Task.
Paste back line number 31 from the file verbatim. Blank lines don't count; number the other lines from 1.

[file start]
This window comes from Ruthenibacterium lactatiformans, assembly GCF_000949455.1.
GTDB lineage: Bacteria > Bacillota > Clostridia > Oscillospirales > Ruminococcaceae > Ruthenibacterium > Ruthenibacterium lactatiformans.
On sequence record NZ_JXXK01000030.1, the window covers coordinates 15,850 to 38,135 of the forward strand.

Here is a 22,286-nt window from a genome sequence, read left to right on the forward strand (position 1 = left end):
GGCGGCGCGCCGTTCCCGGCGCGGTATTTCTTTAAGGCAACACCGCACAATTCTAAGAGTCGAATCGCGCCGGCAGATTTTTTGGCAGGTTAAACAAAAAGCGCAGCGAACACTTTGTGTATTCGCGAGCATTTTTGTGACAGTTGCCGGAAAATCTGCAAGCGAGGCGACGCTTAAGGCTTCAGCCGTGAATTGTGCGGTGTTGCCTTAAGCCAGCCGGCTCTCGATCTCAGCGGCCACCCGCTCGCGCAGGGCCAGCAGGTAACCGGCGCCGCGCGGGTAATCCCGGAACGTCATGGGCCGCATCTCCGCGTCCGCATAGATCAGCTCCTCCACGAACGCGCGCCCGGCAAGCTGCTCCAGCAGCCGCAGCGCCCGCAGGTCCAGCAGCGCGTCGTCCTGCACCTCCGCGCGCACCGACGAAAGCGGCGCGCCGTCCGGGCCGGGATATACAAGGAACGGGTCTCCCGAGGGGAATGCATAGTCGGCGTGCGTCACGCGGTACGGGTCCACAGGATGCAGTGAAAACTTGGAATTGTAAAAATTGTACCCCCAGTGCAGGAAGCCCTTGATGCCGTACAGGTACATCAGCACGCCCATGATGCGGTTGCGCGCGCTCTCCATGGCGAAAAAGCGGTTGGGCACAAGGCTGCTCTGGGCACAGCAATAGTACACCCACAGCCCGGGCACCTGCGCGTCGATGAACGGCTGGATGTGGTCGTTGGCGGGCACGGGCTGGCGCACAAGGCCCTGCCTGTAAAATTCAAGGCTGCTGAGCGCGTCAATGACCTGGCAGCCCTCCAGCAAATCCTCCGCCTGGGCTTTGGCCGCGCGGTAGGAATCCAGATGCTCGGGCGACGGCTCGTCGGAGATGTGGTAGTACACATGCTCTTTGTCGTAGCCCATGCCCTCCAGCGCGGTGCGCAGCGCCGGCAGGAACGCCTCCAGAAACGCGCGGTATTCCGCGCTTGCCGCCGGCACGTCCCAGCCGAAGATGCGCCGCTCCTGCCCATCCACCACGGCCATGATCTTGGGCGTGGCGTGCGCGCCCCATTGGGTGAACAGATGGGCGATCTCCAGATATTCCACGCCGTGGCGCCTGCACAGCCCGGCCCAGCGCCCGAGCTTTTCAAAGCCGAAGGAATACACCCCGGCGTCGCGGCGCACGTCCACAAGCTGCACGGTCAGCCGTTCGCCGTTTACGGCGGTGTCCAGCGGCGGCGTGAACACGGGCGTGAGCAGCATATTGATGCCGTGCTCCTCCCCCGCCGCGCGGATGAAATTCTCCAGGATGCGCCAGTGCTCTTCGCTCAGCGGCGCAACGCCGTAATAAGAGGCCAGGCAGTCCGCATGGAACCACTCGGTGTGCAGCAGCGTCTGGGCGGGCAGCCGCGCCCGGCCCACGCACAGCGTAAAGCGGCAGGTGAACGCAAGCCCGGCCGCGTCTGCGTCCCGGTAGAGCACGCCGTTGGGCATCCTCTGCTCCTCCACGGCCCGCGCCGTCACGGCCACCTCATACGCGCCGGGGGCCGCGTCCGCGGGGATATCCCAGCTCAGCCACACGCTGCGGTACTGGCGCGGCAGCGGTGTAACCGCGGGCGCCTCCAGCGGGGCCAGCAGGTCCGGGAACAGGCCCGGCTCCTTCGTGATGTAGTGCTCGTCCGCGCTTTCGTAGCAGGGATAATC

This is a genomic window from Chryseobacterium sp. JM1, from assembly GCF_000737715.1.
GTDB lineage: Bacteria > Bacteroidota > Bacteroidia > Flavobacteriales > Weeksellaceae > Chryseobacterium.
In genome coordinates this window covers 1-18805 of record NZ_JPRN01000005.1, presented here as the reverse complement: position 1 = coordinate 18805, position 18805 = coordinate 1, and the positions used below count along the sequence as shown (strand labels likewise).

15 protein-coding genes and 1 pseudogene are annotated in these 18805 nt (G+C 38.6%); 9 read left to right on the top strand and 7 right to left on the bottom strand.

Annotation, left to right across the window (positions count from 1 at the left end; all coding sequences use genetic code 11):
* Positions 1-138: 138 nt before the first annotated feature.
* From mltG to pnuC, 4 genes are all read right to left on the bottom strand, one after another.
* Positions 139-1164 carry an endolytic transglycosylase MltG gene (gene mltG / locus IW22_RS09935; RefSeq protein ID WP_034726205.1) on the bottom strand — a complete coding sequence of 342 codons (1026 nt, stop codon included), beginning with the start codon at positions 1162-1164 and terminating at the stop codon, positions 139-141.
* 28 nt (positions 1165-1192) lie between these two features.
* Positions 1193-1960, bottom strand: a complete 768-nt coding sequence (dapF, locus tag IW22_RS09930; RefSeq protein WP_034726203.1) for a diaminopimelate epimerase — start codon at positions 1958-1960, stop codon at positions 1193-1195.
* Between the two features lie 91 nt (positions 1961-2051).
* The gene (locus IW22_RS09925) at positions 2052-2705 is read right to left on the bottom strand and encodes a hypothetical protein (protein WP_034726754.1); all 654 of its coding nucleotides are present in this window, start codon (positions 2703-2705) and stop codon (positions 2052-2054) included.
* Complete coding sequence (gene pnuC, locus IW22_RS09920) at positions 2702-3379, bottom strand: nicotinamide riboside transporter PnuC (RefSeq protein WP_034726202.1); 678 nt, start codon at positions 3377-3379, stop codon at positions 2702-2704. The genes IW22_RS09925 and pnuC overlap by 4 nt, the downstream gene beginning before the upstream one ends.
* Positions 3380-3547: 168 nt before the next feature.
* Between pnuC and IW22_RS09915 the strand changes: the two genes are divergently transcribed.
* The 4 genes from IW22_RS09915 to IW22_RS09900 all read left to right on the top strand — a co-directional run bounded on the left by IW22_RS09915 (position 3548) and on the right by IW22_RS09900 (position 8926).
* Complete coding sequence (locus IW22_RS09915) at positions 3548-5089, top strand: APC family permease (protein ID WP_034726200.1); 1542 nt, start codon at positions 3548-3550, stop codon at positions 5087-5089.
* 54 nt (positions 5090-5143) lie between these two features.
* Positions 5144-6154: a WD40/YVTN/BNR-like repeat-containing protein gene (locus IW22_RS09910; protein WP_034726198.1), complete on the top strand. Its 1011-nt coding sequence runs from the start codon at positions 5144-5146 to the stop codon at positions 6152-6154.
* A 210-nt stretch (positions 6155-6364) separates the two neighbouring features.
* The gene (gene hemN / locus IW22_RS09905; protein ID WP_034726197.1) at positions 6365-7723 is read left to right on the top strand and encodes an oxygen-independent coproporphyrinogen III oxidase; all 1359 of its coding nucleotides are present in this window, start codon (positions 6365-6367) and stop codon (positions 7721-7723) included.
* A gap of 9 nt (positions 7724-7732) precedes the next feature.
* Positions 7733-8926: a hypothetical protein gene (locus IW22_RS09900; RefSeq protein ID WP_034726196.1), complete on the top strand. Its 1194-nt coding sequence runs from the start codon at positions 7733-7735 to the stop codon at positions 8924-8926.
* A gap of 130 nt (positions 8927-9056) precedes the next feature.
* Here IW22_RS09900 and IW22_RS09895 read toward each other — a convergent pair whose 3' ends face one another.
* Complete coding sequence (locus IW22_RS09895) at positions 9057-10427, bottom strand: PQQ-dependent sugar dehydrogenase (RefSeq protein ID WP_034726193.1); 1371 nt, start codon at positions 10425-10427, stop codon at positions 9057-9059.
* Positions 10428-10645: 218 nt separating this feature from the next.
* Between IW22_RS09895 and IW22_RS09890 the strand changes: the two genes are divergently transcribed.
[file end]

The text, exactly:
* Complete coding sequence (locus IW22_RS09895) at positions 9057-10427, bottom strand: PQQ-dependent sugar dehydrogenase (RefSeq protein ID WP_034726193.1); 1371 nt, start codon at positions 10425-10427, stop codon at positions 9057-9059.